Mehta is highly concerned by recent reports about children avoiding using the toilets at school because the facilities are so inadequate. “Washrooms are a high priority for us,” she insists, “and we always make sure soap and toilet tissue is available for pupils.” This is fundamental when considering the duty of care each school has to its pupils. “It’s about their mental and physical wellbeing.”

Within the schools environment, cleaning and hygiene is not simply a tick-box - and Mehta understands that budgets are often a challenging issue. “All of our contracts are bespoke according to services required and budget available,” she explains. “We have to be realistic and offer the best service with the budget we have.

"Sometimes we do have to strip back and alter the service provision but we are always honest about what we can offer. Often, budgets are quite low but we can give the maximum service for that budget. - with the overall objective to improve standards. We may suggest our clients buy their own cleaning supplies and consumables, for example, and that will save them some money.”

The expertise of a well-trained cleaning operative in carrying out their day-to-day role also cannot be underestimated. “Cleaners know why they do what they do,” says Mehta. “We go into a lot of detail with cleaning around risk areas, and we prioritise those high-risk areas. The consequences of not cleaning properly are very serious and it must be carried out by skilled professionals - depth of knowledge around infection control is vital too.”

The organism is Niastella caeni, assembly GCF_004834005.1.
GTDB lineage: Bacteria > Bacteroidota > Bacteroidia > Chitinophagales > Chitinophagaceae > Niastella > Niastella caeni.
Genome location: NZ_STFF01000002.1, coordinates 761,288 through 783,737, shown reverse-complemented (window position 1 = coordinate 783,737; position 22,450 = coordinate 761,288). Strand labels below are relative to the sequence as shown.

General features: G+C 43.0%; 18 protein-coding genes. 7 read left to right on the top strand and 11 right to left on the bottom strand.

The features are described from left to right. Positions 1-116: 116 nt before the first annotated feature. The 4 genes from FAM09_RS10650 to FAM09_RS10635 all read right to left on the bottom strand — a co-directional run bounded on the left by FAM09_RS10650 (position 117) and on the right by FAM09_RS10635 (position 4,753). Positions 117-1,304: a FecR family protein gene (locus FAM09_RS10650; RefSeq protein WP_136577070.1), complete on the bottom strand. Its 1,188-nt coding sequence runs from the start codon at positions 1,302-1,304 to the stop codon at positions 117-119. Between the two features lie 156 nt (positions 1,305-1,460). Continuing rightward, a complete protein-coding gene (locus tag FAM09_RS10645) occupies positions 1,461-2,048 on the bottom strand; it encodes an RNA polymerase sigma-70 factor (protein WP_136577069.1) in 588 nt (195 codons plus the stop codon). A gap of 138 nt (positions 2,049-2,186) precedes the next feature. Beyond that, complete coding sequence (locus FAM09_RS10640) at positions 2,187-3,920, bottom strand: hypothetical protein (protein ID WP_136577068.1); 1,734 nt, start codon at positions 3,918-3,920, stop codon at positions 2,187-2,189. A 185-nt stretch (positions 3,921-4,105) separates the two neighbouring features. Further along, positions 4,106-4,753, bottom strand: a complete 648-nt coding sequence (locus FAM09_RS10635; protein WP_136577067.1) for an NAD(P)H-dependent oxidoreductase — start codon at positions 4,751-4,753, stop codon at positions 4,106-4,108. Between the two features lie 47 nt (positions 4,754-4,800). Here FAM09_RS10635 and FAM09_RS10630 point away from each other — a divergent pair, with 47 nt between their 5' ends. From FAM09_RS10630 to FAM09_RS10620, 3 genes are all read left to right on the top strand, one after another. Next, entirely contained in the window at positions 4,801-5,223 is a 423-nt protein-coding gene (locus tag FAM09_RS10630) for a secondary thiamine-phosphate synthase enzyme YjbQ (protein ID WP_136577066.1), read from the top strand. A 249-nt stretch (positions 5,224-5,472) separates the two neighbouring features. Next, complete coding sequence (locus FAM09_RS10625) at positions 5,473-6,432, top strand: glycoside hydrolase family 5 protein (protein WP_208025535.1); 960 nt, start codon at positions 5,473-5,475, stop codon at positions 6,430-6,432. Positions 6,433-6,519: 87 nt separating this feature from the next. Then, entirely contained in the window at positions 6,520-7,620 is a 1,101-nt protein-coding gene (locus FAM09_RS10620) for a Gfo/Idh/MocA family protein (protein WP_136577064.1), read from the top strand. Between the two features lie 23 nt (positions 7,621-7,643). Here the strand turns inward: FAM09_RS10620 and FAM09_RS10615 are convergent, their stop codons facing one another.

Why has the situation in UK schools become so worrying? Is the value of professional cleaning not understood? Mehta thinks not. “Schools do definitely see the value of cleaning but they often just don’t have the budget. If a cleaning contractor can go in and advise them, make some positive suggestions, that could make a significant impact.”

Her concluding advice is: “Start with the pain points and make the absolute best of the resources you do have. Be methodical and organised and focus on the needs of those end users.”

Woodford Green Preparatory School is an independent co-ed school for children aged between three and 11 years and has been one of The Cleaning Company’s clients since 2017.

ECJ spoke to Paul Neagle, its bursar and company secretary. “As an independent fee-paying school, we have to offer our parent body a clear value-added proposition in terms of educational quality, pastoral care and extra-curricular opportunities that state schools are finding it increasingly difficult to provide in the current financial climate, and this is likely to get harder rather than easier in the next few years,” he explains.

Highest standards

“Teachers and administrative staff in all schools are under pressure to ensure that high standards are maintained in all these areas, and it would not be in the school’s interest to  divert them from their primary responsibilities onto other tasks such as cleaning services.”

Neagle continues: “A professional cleaning company is much better placed to maintain both a high service quality and compliance with regulations such as COSSH rather than relying on other staff whose core skills are better employed elsewhere. They are also better placed to ensure that quality standards are maintained including staff training, and that there is full compliance with regulations relating to health and safety and to employment.”

How important is it to him to ensure a clean environment is maintained? “Above all, parents need to feel their children are being cared for in a safe, secure and hygienic environment,” Neagle replies “and very high standards of maintenance and cleanliness are therefore a vital part of our health and safety culture.

“We are educating, caring for and feeding pupils from the age of three upwards, who are naturally inquisitive and not yet worldly-wise, and we are acutely aware of the health risks to young children that can arise from an unhygienic environment in terms of illnesses, which can be easily transmitted, and absences from school. It is also important for our staff to feel that the school is taking their welfare and wellbeing seriously.”

www.the-cleaning-company.com